The General Data Protection Regulation is here!
For many months (even years!) we have been talking about the new General Data Protection Regulation ("GDPR"), which is to replace the Data Protection Act 1998 ("DPA"). Finally, we can confirm that the GDPR has been ratified and published in the Official Journal of the European Union. It will be in force from 25 May 2018; the count down has begun.
What does the GDPR do that is different?
The simple answer is: lots. The GDPR develops the existing law regarding data protection in the EU and introduces many new legal concepts. It wouldn't be possible to summarise all of them in a Stop Press but we think the key changes are:
- Penalties: The Information Commissioner's Office ("ICO") can currently levy fines of up to £500,000. From 25 May 2018, this will increase to an eye-watering €10m or 2% of worldwide turnover (whichever is higher) for lesser breaches of the GDPR or fines of up to €20m or 4% of worldwide turnover (whichever is higher) for serious breaches of the GDPR. The GDPR also codifies the right for individuals to bring class actions, which are something of a rarity under the current regime.
- Security Breaches: There is currently no legal duty to report a data security breach under the DPA. This will change. The GDPR obliges all organisations to report data security breaches to the ICO where there is a high risk to the rights of the affected individuals. Reports must be filed within 72 hours. Failure to do so will be an aggravating factor if the ICO decides to levy a fine.
- New Rights: The GDPR grants new and significant rights to individuals. They include; the right to be forgotten (i.e. to have an organisation permanently delete all data that it holds about you) and the right to data portability (i.e. to receive a full copy of all data held about you in a commonly used machine readable format).
- Subject Access Requests: The current £10 fee will be abolished, but you can charge a reasonable fee for subsequent requests (i.e. not the first request.) Expect lots more subject access requests! The time period is shortened from 40 days to 1 month, although this can be extended to 3 months in exceptional circumstances.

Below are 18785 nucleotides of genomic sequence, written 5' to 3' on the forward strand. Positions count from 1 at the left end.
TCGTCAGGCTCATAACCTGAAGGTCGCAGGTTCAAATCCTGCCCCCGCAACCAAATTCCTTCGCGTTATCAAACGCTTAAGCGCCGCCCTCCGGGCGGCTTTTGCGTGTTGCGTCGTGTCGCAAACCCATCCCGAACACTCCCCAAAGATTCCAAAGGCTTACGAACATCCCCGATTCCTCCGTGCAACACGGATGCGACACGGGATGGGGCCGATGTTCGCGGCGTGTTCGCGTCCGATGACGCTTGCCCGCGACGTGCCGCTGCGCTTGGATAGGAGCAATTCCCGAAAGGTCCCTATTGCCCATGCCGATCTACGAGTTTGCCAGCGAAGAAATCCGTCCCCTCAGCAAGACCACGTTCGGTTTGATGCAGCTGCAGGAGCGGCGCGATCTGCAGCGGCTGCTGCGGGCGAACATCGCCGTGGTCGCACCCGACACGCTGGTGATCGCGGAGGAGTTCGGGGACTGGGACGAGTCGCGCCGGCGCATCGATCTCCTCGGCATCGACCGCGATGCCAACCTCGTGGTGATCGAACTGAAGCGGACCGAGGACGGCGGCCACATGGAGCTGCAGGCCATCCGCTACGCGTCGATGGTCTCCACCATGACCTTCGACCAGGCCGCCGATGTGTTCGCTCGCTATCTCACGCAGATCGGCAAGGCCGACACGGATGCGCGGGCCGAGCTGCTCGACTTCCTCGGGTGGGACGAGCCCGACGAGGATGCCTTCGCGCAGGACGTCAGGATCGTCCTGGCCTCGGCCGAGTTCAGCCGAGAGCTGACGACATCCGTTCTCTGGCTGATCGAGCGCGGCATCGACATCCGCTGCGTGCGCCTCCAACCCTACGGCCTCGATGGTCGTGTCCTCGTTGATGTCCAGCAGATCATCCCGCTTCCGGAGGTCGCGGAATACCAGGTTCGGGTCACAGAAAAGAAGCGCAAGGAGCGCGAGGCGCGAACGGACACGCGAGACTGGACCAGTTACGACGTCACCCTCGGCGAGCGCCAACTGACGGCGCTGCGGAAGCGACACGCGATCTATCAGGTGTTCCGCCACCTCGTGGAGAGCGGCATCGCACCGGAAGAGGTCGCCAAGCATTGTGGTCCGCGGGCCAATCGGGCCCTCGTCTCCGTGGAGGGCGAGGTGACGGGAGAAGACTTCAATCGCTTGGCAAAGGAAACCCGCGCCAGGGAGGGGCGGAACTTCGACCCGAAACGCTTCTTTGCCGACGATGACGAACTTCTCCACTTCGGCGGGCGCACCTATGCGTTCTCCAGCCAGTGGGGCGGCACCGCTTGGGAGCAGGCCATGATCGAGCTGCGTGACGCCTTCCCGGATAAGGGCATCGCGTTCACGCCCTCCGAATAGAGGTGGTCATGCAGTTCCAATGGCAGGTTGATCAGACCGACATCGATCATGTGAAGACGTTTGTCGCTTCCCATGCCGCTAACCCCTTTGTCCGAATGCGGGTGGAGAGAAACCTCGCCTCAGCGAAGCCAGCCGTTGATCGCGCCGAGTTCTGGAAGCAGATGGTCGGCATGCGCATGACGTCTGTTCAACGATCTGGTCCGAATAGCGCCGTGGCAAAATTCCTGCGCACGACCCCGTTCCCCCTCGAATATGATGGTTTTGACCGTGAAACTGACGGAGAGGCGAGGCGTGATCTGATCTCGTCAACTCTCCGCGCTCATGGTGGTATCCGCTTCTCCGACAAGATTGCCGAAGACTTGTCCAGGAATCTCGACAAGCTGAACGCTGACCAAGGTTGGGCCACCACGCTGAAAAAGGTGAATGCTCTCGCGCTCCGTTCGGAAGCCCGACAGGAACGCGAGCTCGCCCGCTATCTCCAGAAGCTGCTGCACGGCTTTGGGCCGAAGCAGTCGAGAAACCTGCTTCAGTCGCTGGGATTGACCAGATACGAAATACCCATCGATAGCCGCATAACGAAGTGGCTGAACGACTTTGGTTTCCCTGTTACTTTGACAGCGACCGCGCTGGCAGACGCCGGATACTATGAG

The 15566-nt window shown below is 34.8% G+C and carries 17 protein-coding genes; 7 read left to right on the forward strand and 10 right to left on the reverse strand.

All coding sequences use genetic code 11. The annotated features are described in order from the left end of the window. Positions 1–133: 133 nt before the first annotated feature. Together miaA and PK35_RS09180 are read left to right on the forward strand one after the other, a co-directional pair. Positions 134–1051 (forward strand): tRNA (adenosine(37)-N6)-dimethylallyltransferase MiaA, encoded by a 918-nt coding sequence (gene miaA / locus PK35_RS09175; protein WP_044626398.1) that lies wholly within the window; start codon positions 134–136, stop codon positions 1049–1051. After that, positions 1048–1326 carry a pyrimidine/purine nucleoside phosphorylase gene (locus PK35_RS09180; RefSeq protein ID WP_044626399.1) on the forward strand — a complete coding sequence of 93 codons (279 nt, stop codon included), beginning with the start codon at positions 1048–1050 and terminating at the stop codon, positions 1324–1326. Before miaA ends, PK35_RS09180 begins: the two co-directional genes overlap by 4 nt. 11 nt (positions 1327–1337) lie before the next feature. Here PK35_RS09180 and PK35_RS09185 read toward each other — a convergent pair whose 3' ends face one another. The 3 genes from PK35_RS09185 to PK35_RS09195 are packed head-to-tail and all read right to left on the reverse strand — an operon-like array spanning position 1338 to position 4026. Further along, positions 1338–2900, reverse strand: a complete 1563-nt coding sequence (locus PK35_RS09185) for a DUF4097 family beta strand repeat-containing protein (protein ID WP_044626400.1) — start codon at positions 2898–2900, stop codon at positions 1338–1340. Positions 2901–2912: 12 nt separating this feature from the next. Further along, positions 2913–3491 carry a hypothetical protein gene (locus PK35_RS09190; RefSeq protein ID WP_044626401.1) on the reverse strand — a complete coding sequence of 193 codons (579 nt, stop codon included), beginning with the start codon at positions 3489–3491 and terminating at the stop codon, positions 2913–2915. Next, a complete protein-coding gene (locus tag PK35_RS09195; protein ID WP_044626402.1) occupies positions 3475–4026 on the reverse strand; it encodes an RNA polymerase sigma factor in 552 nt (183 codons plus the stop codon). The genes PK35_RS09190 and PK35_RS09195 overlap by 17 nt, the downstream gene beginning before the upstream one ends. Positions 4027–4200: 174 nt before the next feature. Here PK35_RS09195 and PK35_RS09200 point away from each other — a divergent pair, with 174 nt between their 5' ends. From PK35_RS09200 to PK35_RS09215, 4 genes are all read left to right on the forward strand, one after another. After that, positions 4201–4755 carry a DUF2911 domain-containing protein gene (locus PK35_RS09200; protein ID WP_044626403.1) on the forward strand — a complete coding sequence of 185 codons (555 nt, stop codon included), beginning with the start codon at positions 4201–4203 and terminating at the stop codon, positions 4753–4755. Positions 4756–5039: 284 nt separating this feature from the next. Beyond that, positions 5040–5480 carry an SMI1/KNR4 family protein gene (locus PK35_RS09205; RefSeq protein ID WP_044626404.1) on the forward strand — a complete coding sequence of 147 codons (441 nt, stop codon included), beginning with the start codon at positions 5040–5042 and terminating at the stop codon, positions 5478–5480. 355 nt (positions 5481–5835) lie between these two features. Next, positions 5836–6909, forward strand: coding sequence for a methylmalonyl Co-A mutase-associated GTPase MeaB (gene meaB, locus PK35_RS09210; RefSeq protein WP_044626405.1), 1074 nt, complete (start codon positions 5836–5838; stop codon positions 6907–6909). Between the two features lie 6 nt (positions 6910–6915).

- Data Protection Officer: Every organisation will need to have one if they undertake regular and systematic monitoring of data subjects on a large scale or if they process sensitive personal data on a large scale.
- Record Keeping: The duty to be registered with the ICO will be abolished. Organisations will need to keep internal records of all data processing that they carry out along with information about how long the data is kept, why it is being processed, if it is transferred overseas (etc). These records need to be available for inspection.
- Consent: The definition of consent becomes even narrower, meaning it is likely to be harder (if not impossible) to get implied consent to things like direct marketing.
Can I just do nothing for 2 years?
Well, no. We think (and the ICO agrees) that all organisations need to take action now to get their respective houses in order. True, the DPA remains good law for 2 years. However, we think it will be tricky to explain away inaction if you are found to be in breach soon after the deadline expires, particularly if you have been on notice of the changes for 2 years.
Nobody does data protection like we do data protection.
We have one of the largest dedicated commercial teams between London and Birmingham. We have a team of specialist data protection lawyers who are able to advise on all data protection issues, however large or small. We'd love to talk to you about data protection, please contact Matthew Holman.